I must confess that my first feeling upon seeing the new bull market signal was one of annoyance. Yes, I got a dizzy feeling, as the signal was being given at a +19% off the market closing lows of 12/24/2019. Well, that was not exactly catching a bottom, and, under these circumstances I usually tend to think that the run up is coming to an end. In other words, that a reversal and failed signal is at hand. Of course, it is nicer to get a “traditional” primary bull market signal at an average level of ca. +9% of the primary bear market lows. However, the market does not always oblige. On the other hand, a signal given at +19% off the primary bear market lows, is more likely to be more reliable than another one given at just +9% off the primary market lows. Don’t forget that momentum begets momentum (up to a limit), so while a +19% buy signal may look scary (and it does) we should stay rational. Schannep has studied this aspect, and a rally of +19% has more likelihood to continue than a meager rally.
However, I feel that three remarks are pertinent in order to calm ourselves:
Firstly, as Schannep explains in his email of March 3rd, 2019 to subscribers, the average first year gain for all bull markets (“cyclical” ones) since 1900 has been sizeable, well north of 40%. I don’t want to give the exact figure right now, as this is information which has been given to subscribers. However, if the past is to serve us as a guide (please mind: no guarantees!), honoring this signal is more likely than not to result in profits. There is still a lot of powder dry to power this market upwards.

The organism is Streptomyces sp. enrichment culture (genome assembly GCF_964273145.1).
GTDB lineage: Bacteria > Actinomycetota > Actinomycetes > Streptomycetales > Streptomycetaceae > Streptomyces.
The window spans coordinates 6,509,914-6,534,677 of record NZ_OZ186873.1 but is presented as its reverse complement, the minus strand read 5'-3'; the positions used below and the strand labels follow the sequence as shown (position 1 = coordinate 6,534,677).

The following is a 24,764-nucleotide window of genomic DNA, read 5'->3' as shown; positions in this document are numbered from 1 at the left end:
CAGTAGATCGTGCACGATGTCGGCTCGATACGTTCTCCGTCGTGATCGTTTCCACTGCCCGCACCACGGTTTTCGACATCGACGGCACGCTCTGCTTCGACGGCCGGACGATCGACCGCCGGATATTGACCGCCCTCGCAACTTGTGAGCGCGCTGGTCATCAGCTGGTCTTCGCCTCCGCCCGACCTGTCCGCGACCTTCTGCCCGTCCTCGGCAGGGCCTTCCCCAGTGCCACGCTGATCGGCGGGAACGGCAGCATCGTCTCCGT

The public area of Schannep’s website contains more information so that those faint of heart become emboldened and trust such “cyclical” bull market signals:
I quote Schannep:
My own studies of the stock market in the 20th century show many fluctuations of 10 or 15% that don't develop into anything, but when markets bounce up 19% that is the threshold from which advances have then risen 93% of the time to over +29% (emphasis supplied)”
Under this link, Schannep’s provides a lot of useful information for free concerning the extent and longevity of “cyclical” bull markets. Most of the time, a “cyclical” bull market means a persistent rising tide. A “cyclical” bull market has a median duration of 25.4 months and a median extent of 74.1%. Please mind that I am not implying that the “cyclical” bull market will not undergo a primary bear market. This will happen in most cases. So it is perfectly possible for us to see in the coming months a primary bear market which, nonetheless, does not extinguish the "cyclical" bull market, which implies a primary bear market which from bottom to top does not exceed -16% on both the Industrials and the S&P 500.